My back issues drug on for what seemed timeless. The pain had its own schedule regardless of what I wanted scheduled. My daughter was working with Calypso. She would lounge her in the arena, teaching her commands such as whoa, trot, etc. Then came the saddle which Calypso wasn’t very pleased about. She put up a bucking fit when she had it put on the first time.
My daughter had never trained a horse before, and Calypso had never been taught. I know, I know, this was a poor combination, but there were no other options available. I unwisely thought I could assist my daughter, outside the arena, with suggestions on what to do. I have trained several horses, so I could see mistakes a mile away. I know that anyone, who is a parent of a teenager, I need not tell you, that teenagers know everything. If they obviously don’t, then they certainly don’t want to hear it from a parent. My suggestions were either completely ignored, or argued with. If a particular suggestion bothered my daughter enough, she simply wouldn’t work with Calypso again for several days, or even weeks. Calypso was punished because of me. I felt that, at least Calypso was receiving attention, and some training, from my daughter, so I decided to keep my big mouth shut, and stay inside when she worked with her.
On occasion, of course, I could see her out the window working with Calypso. My daughter wanted to put too much trust into the horse before she was ready to be trusted at that level. One of the mistakes was when my daughter would lounge Calypso outside the arena. She would take Calypso out to the open pasture to lounge, instead of inside the security of the arena. Neither one was ready for such a venture (Calypso and my daughter). The basics of lounging, and how to direct the horse, while lounging had not been thoroughly taught. This brought on a habit of Calypso not knowing when she was to begin lounging, or, in which direction she was supposing to go, so she would bolt. This taught her that if she bolted quickly enough, she could rip the lounge line out of my daughters hands.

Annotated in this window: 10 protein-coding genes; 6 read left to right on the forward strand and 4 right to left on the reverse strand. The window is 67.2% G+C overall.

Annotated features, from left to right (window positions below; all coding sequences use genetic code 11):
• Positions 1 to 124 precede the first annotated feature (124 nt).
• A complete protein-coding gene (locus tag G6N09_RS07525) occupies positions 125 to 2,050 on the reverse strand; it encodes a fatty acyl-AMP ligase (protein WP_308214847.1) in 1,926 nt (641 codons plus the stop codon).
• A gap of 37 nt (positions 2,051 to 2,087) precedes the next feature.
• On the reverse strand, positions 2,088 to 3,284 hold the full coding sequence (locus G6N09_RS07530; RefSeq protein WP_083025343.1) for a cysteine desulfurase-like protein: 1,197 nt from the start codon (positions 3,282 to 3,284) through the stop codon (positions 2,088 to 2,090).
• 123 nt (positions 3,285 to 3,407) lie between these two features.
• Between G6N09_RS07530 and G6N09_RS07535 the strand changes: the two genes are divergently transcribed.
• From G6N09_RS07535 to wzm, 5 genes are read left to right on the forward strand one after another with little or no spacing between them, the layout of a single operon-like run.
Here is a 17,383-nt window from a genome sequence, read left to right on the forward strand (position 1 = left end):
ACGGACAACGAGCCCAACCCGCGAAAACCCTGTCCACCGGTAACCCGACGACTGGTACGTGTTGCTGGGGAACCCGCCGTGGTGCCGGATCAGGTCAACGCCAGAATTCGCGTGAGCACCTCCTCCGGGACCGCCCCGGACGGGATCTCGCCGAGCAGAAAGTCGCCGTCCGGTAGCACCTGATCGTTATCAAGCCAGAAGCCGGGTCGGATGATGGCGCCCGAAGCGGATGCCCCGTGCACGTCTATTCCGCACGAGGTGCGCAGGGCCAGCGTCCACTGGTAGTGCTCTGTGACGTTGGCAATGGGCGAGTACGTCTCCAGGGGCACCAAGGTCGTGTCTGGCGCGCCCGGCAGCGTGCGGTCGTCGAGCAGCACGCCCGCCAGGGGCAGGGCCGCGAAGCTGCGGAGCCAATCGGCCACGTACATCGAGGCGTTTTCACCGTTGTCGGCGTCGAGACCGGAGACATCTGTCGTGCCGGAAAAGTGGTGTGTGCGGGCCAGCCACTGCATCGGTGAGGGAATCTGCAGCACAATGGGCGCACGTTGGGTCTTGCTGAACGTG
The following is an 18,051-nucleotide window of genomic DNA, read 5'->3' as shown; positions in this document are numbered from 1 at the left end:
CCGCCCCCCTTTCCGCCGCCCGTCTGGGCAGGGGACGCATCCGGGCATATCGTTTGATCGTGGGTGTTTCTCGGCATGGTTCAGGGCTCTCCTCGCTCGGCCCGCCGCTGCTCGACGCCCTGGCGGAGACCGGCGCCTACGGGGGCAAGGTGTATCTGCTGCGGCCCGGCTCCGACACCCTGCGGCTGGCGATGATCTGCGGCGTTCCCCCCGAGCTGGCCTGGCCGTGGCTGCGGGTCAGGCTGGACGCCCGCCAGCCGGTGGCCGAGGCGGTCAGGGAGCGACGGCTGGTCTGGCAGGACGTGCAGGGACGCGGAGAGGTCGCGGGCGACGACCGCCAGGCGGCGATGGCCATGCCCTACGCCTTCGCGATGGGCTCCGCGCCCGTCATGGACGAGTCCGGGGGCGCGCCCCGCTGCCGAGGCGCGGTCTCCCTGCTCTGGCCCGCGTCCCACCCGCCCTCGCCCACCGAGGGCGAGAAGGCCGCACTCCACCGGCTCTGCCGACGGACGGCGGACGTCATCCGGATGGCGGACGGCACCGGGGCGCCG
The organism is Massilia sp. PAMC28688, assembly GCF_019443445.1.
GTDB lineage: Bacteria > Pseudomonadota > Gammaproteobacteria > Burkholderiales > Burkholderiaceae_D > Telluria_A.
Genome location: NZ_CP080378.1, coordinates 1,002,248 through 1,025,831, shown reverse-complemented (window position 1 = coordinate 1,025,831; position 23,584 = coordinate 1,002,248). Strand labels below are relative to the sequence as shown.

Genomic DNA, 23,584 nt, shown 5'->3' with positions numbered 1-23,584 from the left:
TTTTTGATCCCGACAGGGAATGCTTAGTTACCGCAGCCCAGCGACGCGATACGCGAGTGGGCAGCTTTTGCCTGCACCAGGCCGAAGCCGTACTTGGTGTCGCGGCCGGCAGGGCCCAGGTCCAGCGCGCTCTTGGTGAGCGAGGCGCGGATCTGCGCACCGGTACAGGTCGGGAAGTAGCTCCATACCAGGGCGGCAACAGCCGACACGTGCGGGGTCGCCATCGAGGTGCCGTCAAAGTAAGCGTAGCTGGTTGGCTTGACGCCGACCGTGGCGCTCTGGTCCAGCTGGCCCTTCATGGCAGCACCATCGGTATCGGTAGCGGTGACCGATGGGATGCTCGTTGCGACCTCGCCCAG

Despite some of her training errors Calypso and my daughter became very close. Merely spending time brushing her out was endearing for them both; Calypso wanting human attention in any form, and me staying out-of-the-way for my daughter to enjoy the quiet solitude of the horse.
As you can see in the photo, there is no lead line on Calypso’s halter. This was, again, my daughter trusting Calypso to stay with her while outside any corral, or fencing. When Calypso felt like doing something else, she simply raised her head, out of my daughters reach and walked away.
During this time a horse was offered to us, my daughter was thrilled with him, so now we had two horses. The new horse was trained, so he was a good ride whenever she wanted to go out on the trail. My daughter spent equal time between Calypso, and the new horse. Taking one out one day, for a ride, and the other the next day.
By the time my daughter became an adult, and moved out, she could ride Calypso, albeit some bucking when asked to lope. She had introduced her to many concepts, saddles, and then some. She had provided the attention Calypso so desperately wanted as well. Calypso was about three by this time, if she was 1 1/2 when I purchased her. Now my daughter moved out to live with her boyfriend. She only comes by on occasions to say “Hello” to Calypso, and the other horse. I’m back at square one, but with two horses!